Of the fifteen or so Iris that are native to the whole of the west coast, seven are at home here in Oregon. Most grow in colorful drifts in primarily open wooded areas at low elevations west of the Cascades.
The flowers, rising gracefully above the foliage on slender stems, wear colors ranging from deep bluish purple to lavender to yellow to white (or varying combinations of these), generally with dark purple veining. Iris freely cross-pollinates in areas where two or more species grow adjacent to each other and naturally-occurring hybrids occur.
The Siskiyou Iris is found in southern Oregon to Del Norte County, California in open Pine woods, so tolerant of partial sun and drier conditions. Flowers are cream to golden yellow with dark purple-red veining. Photo credit: Colin Rigby / Society for Pacific Coast Native Iris.
The Yellow Leaf Iris is found in southern Oregon into northern California; grow in more sun with moderate water. Flowers are pale yellow to white, with distinctive dark purple veining. Photo credit: Elyse Hill / Society for Pacific Coast Native Iris.
Douglas’ Iris is the only evergreen native iris – found on the coast from southern Oregon to central California. Can tolerate sun or shade and somewhat drier conditions than its brethren. Flower color ranges from light blue-violet to dark purple, occasionally white.
The Golden Iris is found in higher elevations in the Siskyous of southwestern Oregon, in open meadows and pine/fir forests with good drainage. Flowers are generally a rich yellow with purple veining though sometimes with hints of lavender. Photo credit: Colin Rigby / Society for Pacific Coast Native Iris.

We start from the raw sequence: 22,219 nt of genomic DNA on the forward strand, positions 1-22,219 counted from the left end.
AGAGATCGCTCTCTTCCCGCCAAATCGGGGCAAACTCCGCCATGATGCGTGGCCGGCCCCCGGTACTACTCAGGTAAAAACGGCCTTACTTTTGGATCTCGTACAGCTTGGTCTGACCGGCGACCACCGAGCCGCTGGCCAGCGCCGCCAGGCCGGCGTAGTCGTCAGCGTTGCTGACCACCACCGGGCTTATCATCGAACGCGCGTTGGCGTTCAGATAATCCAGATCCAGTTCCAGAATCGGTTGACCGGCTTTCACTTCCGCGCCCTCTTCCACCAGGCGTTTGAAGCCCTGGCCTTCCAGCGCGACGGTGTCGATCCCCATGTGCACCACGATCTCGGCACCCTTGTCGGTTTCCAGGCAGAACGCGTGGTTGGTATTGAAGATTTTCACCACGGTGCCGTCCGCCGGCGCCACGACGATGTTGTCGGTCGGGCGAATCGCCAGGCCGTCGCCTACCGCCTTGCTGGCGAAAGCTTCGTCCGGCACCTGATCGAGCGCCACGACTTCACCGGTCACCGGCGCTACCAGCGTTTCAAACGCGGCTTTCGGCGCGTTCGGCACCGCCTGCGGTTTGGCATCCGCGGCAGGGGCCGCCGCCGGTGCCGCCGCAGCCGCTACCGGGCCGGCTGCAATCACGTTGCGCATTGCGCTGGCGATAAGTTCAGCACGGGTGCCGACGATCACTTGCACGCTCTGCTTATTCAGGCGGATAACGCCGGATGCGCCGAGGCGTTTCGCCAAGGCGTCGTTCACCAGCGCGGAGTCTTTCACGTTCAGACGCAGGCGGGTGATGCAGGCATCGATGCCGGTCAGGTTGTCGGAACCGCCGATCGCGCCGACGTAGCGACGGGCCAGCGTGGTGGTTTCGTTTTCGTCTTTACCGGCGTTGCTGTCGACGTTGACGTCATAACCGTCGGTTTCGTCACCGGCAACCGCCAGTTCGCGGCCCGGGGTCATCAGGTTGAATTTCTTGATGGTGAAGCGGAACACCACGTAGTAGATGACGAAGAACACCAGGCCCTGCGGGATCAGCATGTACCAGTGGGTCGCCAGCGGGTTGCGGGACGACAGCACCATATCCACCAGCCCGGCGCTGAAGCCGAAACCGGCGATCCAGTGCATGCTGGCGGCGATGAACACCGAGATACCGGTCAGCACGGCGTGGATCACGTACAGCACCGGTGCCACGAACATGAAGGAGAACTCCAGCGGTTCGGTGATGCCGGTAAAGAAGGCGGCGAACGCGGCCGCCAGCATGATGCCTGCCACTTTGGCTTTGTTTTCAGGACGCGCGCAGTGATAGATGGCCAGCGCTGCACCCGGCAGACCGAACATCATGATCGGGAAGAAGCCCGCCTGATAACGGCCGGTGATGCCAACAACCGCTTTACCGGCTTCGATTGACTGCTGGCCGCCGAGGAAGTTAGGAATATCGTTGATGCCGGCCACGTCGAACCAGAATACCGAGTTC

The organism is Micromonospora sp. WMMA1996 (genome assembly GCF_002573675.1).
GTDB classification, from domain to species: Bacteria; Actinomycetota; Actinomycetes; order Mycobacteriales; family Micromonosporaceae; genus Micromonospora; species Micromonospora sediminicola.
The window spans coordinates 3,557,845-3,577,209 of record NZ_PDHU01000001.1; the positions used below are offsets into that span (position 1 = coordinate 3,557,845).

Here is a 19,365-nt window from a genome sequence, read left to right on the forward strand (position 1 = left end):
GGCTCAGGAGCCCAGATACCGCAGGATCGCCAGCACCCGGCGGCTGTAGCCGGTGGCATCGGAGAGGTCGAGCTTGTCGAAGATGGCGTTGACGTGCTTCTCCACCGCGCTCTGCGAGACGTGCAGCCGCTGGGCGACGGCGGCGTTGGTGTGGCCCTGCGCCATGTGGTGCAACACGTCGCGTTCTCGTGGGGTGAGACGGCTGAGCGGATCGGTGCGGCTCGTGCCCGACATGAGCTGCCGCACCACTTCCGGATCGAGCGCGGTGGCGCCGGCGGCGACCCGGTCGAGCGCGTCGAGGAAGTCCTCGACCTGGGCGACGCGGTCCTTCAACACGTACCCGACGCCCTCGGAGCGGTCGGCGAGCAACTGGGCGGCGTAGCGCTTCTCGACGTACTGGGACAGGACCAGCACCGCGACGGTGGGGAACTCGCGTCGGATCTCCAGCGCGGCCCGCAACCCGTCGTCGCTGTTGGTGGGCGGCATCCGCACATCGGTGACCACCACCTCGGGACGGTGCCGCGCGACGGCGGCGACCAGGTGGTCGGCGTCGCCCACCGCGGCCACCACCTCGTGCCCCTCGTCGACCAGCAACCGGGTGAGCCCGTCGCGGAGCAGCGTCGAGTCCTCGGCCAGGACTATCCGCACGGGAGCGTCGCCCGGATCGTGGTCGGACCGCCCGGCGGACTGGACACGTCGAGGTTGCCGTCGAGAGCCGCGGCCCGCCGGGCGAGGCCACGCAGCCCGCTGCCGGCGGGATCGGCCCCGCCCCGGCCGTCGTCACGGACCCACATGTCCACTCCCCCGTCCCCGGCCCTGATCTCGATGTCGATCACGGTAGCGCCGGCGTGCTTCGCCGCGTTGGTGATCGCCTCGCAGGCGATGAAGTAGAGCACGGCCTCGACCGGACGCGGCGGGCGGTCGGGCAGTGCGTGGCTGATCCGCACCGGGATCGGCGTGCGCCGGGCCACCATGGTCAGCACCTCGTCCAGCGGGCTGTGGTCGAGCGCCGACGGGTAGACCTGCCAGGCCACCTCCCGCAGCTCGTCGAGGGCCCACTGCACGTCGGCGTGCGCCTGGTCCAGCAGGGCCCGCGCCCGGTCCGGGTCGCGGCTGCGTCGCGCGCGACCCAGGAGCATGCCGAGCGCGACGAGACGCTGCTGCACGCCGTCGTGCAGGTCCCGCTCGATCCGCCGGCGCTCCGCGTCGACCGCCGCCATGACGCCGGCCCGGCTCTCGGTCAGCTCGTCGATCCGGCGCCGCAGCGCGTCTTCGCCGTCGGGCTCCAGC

The Western Blue Flag is wide ranging along the higher elevations east of the Cascades, covering large areas in sub-alpine and alpine meadows where there exists shallow ground water. Flowers are typically a beautiful blend of sky blue and white. 12-18” tall.
The Clackamas Iris is only example of a “crested” Iris in the western US, Iris tenuis is only found sporadically along the Clackamas and Molalla rivers in western Oregon, and in sporadic patches near Mt. Hood. This dwarf Iris blooms light blue to white, with light purple veins and yellow ridges on the sepals.
The Oregon Iris is probably our most common Iris, Iris tenax is widespread west of the Cascades in open wooded areas and on hillsides. Flower color can range from blue to purple, though occasionally can be yellow to white. Tough leaf fibers can be used to make rope.
Pacific Coast Iris Hybrids – In the wild many of the native Iris species growing in the same area will cross-pollinate and naturally hybridize. Some of these combinations result in beautiful color variations and combinations. Naturally-occurring hybrids can sometimes be found in nurseries, and are often of unknown color until blooming.
Named selections of Pacific Coast Hybrids have been chosen and propagated for predictable color.
Special thanks to the Society for Pacific Coast Native Iris for use of their information and photographs. For more information, please visit the Pacific Coast Native Iris Website.
We offer a great selection of Northwest Natives from spring through fall. The plants featured are highlighted favorites, but they do not represent ALL of the plants we carry. For a more complete list, see our Northwest Native Plant List.